According to Wes, the Corvette ZR1 is the absolute best supercar currently on-sale in the world at any price. But look at it and you’ll understand why most think it’s more bass boat than McLaren F1. This is an example of American design failing to live up to its potential.
When I first heard that another brand was coming onto the field to take a stab at it, I thought all of the above and inwardly prepared for the worst. “Another bunch of hard working, creative and ambitious people are going to walk into the trap of building a bike, perhaps even a great bike, that tells no story.” I thought this because the secret to building a successful motorcycle company in western markets is not business acumen or engineering (that is merely the price of entry), it is about inventing a story and telling it well. This is the culture of Hollywood, of underdog heroes and the meteoric rise of the little guy. We all want to see the small, passionate team of real people take on and defeat the faceless hordes of the unfeeling Japanese corporate juggernauts. Take that, Honda!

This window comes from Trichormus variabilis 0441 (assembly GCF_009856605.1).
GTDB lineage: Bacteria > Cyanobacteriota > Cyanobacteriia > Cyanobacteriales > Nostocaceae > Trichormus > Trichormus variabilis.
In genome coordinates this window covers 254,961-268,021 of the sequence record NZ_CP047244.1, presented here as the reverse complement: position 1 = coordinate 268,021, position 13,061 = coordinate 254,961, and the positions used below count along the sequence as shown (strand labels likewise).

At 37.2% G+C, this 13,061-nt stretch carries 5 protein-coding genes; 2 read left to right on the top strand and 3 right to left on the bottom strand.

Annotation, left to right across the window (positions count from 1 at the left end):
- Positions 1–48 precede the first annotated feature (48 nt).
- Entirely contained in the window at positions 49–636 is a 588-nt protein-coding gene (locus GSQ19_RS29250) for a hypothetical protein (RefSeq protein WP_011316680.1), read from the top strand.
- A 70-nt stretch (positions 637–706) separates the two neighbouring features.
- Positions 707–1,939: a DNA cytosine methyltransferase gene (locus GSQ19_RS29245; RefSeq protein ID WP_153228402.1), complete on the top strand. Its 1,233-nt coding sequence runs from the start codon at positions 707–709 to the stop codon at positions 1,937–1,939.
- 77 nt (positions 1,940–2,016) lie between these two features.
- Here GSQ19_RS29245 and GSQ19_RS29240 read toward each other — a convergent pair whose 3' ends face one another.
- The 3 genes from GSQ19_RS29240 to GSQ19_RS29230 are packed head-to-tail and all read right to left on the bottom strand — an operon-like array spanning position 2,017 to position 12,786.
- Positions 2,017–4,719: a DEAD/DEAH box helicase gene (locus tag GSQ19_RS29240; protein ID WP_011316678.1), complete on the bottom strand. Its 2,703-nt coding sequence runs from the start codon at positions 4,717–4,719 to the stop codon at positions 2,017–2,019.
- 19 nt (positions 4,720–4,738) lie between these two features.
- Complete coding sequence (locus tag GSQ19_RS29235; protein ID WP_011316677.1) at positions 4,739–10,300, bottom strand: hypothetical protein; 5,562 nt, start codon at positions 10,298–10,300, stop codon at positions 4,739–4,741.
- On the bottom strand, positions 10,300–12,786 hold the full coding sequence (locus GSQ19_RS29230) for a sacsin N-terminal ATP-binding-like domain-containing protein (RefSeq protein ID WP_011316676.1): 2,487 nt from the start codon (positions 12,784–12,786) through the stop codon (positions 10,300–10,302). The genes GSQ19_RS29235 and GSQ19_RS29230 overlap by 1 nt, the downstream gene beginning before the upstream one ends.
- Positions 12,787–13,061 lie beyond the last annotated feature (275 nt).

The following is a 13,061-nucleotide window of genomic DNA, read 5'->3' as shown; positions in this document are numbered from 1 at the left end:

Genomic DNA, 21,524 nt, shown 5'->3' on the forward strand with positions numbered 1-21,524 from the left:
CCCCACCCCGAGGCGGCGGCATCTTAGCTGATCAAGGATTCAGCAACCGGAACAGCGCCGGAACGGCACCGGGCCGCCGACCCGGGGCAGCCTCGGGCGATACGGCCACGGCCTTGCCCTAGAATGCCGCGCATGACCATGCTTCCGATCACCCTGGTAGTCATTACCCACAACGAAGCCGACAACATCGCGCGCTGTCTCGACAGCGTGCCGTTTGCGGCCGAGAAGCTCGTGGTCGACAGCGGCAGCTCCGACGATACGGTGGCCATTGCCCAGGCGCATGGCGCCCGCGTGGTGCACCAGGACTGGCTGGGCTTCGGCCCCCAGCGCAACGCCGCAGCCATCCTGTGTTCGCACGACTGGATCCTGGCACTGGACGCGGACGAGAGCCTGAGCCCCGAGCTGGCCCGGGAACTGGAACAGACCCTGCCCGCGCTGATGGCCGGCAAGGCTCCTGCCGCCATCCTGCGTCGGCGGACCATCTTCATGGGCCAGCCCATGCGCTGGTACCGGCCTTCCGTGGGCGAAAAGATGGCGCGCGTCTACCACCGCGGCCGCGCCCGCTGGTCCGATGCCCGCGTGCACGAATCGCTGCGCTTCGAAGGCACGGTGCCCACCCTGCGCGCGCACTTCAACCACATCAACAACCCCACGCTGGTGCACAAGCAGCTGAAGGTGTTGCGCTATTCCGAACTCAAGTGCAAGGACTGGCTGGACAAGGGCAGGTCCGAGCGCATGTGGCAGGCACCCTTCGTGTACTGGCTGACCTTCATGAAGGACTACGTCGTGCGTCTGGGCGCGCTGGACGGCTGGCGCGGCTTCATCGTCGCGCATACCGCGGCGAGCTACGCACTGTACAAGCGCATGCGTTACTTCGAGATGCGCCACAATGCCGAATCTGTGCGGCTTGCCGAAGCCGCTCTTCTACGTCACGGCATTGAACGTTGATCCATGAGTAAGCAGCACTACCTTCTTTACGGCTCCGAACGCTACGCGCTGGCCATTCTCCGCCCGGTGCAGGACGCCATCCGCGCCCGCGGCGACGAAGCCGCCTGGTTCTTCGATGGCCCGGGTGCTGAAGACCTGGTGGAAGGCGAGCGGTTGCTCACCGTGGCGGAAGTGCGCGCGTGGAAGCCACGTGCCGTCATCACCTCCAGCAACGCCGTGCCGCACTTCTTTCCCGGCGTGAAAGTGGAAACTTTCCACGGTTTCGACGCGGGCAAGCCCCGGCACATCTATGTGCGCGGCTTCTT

Sadly, life in industrial production land is not a movie or that rare Sunday afternoon football game when your perennially bad home team scores the big upset. Building a brand takes time, careful plotting and sticking to a clear and defined message, where everything from the product to the advertising to the font on the warning stickers, is in sync. KTM rose to global popularity not because they made great motorcycles, but because they made good motorcycles and told a great narrative. Heavier, more expensive and with less performance than many of their competitors, they leveraged design, marketing and an aggressive racing program to build a brand that rivals Ducati and Harley for prestige and loyalty. But it took them fifteen years to do that, and even then they had to sell out to Bajaj to pay the bills.